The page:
Berlin breakdown: Is Neukölln really full of hipsters?

Berlin, 08/03/2017

How Neukölln has changed – ten years ago it was a forgotten corner infamous for its crime, now it’s the trendy German equivalent of Brooklyn or Hackney, the go-to place for young people looking to move to the city and the subject of a glossy new TV drama (4 Blocks).

But what do the people who spend time in Neukölln really look like? Does the reality match what the media would lead you to believe? We decided to find out.

We tapped our panel of anonymous smartphone users to understand how Berlin’s population breaks down geographically. For this study we used data from 47,530 people on how they move about the city, measured over 10 weeks.

What we found confirmed our suspicions: Northern Neukölln (and its more established neighbour, Kreuzberg) appear to be the areas with the highest proportion of young people in Berlin, as you can see from the map below. The more red the area the higher the proportion of people under 35, whereas more yellow ones have a higher proportion over 35.

The Locarta panel

Our panel consists of 500,000 users in Germany that anonymously send us location information.
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Neukölln overindexes on young people

– red indicates high share of people under 35 spending time in the area
– yellow indicates low share of this group spending time in the area
– intense colors indicate higher density of time spent (by anyone) in the area, no colors mean little time is spent in this area (by anyone)

And these young neuköllners are burning the midnight oil. As you can see in the animation below, the balance of people out and about in northern Neukölln skews heavily towards older people early in the morning, but gets much younger in the late evening.

A day in Kreuzberg and northern Neukölln

– red indicates high share of people under 35 spending time in the area
– yellow indicates low share of this group spending time in the area
– intense colors indicate higher density of time spent (by anyone) in the area, no colors mean little time is spent in this area (by anyone)

How does Berlin break down in terms of income? In general, the poorest areas of Berlin lie in the east. You might think that this is a consequence of the division of the city, with the old allied zone outperforming the soviet zone. But this doesn’t seem to be the case, since Neukölln was in fact part of West Berlin.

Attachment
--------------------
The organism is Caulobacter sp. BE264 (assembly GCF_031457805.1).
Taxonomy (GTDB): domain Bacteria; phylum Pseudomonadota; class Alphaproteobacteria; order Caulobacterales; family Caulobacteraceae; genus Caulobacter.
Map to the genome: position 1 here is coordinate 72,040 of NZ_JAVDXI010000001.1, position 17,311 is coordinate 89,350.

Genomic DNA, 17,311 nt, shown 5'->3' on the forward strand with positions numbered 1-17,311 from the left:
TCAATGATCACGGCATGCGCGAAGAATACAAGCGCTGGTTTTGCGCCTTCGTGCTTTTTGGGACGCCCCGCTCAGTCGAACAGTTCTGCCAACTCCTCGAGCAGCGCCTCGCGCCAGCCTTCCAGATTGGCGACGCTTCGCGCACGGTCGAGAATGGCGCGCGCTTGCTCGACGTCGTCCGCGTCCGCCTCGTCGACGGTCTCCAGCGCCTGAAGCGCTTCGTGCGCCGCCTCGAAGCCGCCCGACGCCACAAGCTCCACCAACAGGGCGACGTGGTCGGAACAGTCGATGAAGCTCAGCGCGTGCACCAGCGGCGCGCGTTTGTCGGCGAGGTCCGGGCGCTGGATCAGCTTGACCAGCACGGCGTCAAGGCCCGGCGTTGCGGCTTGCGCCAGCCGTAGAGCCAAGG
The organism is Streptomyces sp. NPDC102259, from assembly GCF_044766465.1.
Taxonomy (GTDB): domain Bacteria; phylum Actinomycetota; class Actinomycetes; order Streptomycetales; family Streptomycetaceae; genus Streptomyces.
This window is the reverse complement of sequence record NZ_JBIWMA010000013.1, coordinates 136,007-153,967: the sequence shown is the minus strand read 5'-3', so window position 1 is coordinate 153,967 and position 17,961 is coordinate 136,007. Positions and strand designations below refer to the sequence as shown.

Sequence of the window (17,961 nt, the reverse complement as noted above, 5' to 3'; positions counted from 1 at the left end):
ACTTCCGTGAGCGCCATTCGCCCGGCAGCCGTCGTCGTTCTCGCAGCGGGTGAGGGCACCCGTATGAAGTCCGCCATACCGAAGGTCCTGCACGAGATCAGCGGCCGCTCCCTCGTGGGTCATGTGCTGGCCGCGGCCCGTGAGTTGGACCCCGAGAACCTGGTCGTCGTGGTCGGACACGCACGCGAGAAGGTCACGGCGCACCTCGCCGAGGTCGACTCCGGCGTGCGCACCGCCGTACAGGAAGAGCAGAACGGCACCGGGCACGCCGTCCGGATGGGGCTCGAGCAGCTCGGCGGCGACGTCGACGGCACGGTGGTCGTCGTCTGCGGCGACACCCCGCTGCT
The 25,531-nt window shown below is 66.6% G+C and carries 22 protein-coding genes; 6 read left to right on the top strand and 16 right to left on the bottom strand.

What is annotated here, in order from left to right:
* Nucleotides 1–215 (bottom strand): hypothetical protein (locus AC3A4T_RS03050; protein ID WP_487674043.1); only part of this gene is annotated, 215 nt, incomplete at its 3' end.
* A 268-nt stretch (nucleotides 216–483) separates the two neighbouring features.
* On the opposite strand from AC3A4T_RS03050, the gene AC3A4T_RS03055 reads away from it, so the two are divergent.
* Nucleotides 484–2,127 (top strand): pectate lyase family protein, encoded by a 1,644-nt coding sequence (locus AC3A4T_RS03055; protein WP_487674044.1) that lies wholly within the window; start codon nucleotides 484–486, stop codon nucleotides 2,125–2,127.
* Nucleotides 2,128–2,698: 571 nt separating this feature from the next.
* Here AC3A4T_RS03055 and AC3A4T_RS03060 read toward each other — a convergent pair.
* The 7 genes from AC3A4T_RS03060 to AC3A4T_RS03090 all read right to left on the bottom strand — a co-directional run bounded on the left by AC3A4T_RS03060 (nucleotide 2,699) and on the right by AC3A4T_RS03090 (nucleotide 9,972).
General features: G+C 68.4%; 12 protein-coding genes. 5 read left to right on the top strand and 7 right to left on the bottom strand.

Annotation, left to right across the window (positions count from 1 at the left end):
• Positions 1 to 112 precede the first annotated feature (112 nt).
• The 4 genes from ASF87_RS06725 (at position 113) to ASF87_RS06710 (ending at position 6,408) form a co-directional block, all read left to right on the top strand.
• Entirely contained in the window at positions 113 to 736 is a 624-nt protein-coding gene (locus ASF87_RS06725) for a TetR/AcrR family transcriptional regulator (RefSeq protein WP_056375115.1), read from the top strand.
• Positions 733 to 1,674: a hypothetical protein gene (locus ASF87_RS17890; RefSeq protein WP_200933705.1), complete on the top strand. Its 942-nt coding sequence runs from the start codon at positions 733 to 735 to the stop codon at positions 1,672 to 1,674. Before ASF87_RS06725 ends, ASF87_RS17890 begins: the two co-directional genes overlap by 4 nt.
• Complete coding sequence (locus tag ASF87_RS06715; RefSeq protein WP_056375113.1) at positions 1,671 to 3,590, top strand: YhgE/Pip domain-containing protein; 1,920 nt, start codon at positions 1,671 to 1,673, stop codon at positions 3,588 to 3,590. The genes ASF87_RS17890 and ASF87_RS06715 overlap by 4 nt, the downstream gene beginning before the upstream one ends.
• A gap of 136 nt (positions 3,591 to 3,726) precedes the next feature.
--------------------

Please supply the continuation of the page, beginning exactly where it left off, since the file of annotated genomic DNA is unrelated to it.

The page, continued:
Instead the explanation may lie in an older phenomenon: the wind. Upmarket areas of European cities are often in the west (think Kensington in London, or the 16th arondissement in Paris), since the prevailing wind from the west would blow sooty, dirty air produced by the city away from them.

High earners concentrate in the west

– red indicates high share of people with high incomes spending time in the area
– yellow indicates low share of this group spending time in the area
– intense colors indicate higher density of time spent (by anyone) in the area, no colors mean little time is spent in this area (by anyone)

It’s when you put these together and measure older, high earners that northern Neukölln really stands out: they avoid the area more than anywhere else.

Older high earners cluster in west, avoid Neukölln

– red indicates high share of people over 35 with high incomes spending time in the area
– yellow indicates low share of this group spending time in the area
– intense colors indicate higher density of time spent (by anyone) in the area, no colors mean little time is spent in this area (by anyone)

So if Berlin is “poor, but sexy” as mayor Klaus Wowereit once put it, northern Neukölln is the area that seems to epitomise that spirit. Small wonder it’s an area whose profile is on the rise.